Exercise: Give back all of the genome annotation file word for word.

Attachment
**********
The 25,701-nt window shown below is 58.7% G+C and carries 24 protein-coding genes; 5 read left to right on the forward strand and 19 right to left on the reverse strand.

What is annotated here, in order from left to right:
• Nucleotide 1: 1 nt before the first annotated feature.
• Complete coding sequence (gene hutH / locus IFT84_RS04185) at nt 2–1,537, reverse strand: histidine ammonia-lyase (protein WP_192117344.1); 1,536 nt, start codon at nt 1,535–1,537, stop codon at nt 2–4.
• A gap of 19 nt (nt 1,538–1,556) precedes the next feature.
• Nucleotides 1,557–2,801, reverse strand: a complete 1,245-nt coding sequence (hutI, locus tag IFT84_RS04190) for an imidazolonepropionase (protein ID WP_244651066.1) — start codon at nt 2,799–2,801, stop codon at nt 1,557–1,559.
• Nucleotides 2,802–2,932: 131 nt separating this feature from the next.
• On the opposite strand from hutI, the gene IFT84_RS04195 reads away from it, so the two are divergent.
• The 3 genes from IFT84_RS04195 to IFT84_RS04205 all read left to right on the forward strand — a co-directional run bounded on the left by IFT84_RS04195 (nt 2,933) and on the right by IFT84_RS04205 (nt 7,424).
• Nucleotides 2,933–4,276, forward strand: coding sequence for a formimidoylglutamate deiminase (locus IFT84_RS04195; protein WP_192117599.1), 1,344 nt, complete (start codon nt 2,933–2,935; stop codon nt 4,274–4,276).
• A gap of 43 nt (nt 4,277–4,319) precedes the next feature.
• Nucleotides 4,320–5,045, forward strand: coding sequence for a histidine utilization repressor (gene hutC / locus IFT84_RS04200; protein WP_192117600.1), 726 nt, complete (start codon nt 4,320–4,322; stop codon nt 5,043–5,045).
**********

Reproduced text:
The 25,701-nt window shown below is 58.7% G+C and carries 24 protein-coding genes; 5 read left to right on the forward strand and 19 right to left on the reverse strand.

What is annotated here, in order from left to right:
• Nucleotide 1: 1 nt before the first annotated feature.
• Complete coding sequence (gene hutH / locus IFT84_RS04185) at nt 2–1,537, reverse strand: histidine ammonia-lyase (protein WP_192117344.1); 1,536 nt, start codon at nt 1,535–1,537, stop codon at nt 2–4.
• A gap of 19 nt (nt 1,538–1,556) precedes the next feature.
• Nucleotides 1,557–2,801, reverse strand: a complete 1,245-nt coding sequence (hutI, locus tag IFT84_RS04190) for an imidazolonepropionase (protein ID WP_244651066.1) — start codon at nt 2,799–2,801, stop codon at nt 1,557–1,559.
• Nucleotides 2,802–2,932: 131 nt separating this feature from the next.
• On the opposite strand from hutI, the gene IFT84_RS04195 reads away from it, so the two are divergent.
• The 3 genes from IFT84_RS04195 to IFT84_RS04205 all read left to right on the forward strand — a co-directional run bounded on the left by IFT84_RS04195 (nt 2,933) and on the right by IFT84_RS04205 (nt 7,424).
• Nucleotides 2,933–4,276, forward strand: coding sequence for a formimidoylglutamate deiminase (locus IFT84_RS04195; protein WP_192117599.1), 1,344 nt, complete (start codon nt 2,933–2,935; stop codon nt 4,274–4,276).
• A gap of 43 nt (nt 4,277–4,319) precedes the next feature.
• Nucleotides 4,320–5,045, forward strand: coding sequence for a histidine utilization repressor (gene hutC / locus IFT84_RS04200; protein WP_192117600.1), 726 nt, complete (start codon nt 4,320–4,322; stop codon nt 5,043–5,045).